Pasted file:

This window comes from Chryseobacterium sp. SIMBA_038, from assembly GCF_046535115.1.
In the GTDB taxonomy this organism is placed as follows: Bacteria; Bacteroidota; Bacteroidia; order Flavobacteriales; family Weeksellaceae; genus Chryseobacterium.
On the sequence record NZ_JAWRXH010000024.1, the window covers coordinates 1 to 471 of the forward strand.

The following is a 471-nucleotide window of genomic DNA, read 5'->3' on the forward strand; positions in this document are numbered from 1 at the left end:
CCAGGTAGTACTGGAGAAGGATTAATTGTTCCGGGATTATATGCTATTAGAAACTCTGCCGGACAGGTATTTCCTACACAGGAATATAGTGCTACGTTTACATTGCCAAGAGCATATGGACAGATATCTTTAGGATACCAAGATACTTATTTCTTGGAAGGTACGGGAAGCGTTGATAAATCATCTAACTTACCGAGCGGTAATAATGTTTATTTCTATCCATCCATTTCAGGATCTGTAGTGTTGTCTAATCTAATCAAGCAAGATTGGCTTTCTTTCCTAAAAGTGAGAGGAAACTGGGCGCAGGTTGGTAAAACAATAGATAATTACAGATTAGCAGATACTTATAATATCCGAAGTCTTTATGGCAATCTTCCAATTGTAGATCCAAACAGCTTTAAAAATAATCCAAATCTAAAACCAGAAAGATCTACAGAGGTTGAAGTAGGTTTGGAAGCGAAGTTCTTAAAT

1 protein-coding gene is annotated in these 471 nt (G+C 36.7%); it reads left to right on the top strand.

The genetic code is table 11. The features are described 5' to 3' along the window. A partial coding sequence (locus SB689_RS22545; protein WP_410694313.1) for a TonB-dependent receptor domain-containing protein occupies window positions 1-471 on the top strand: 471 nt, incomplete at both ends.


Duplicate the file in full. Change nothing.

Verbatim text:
This window comes from Chryseobacterium sp. SIMBA_038, from assembly GCF_046535115.1.
In the GTDB taxonomy this organism is placed as follows: Bacteria; Bacteroidota; Bacteroidia; order Flavobacteriales; family Weeksellaceae; genus Chryseobacterium.
On the sequence record NZ_JAWRXH010000024.1, the window covers coordinates 1 to 471 of the forward strand.

The following is a 471-nucleotide window of genomic DNA, read 5'->3' on the forward strand; positions in this document are numbered from 1 at the left end:
CCAGGTAGTACTGGAGAAGGATTAATTGTTCCGGGATTATATGCTATTAGAAACTCTGCCGGACAGGTATTTCCTACACAGGAATATAGTGCTACGTTTACATTGCCAAGAGCATATGGACAGATATCTTTAGGATACCAAGATACTTATTTCTTGGAAGGTACGGGAAGCGTTGATAAATCATCTAACTTACCGAGCGGTAATAATGTTTATTTCTATCCATCCATTTCAGGATCTGTAGTGTTGTCTAATCTAATCAAGCAAGATTGGCTTTCTTTCCTAAAAGTGAGAGGAAACTGGGCGCAGGTTGGTAAAACAATAGATAATTACAGATTAGCAGATACTTATAATATCCGAAGTCTTTATGGCAATCTTCCAATTGTAGATCCAAACAGCTTTAAAAATAATCCAAATCTAAAACCAGAAAGATCTACAGAGGTTGAAGTAGGTTTGGAAGCGAAGTTCTTAAAT

1 protein-coding gene is annotated in these 471 nt (G+C 36.7%); it reads left to right on the top strand.

The genetic code is table 11. The features are described 5' to 3' along the window. A partial coding sequence (locus SB689_RS22545; protein WP_410694313.1) for a TonB-dependent receptor domain-containing protein occupies window positions 1-471 on the top strand: 471 nt, incomplete at both ends.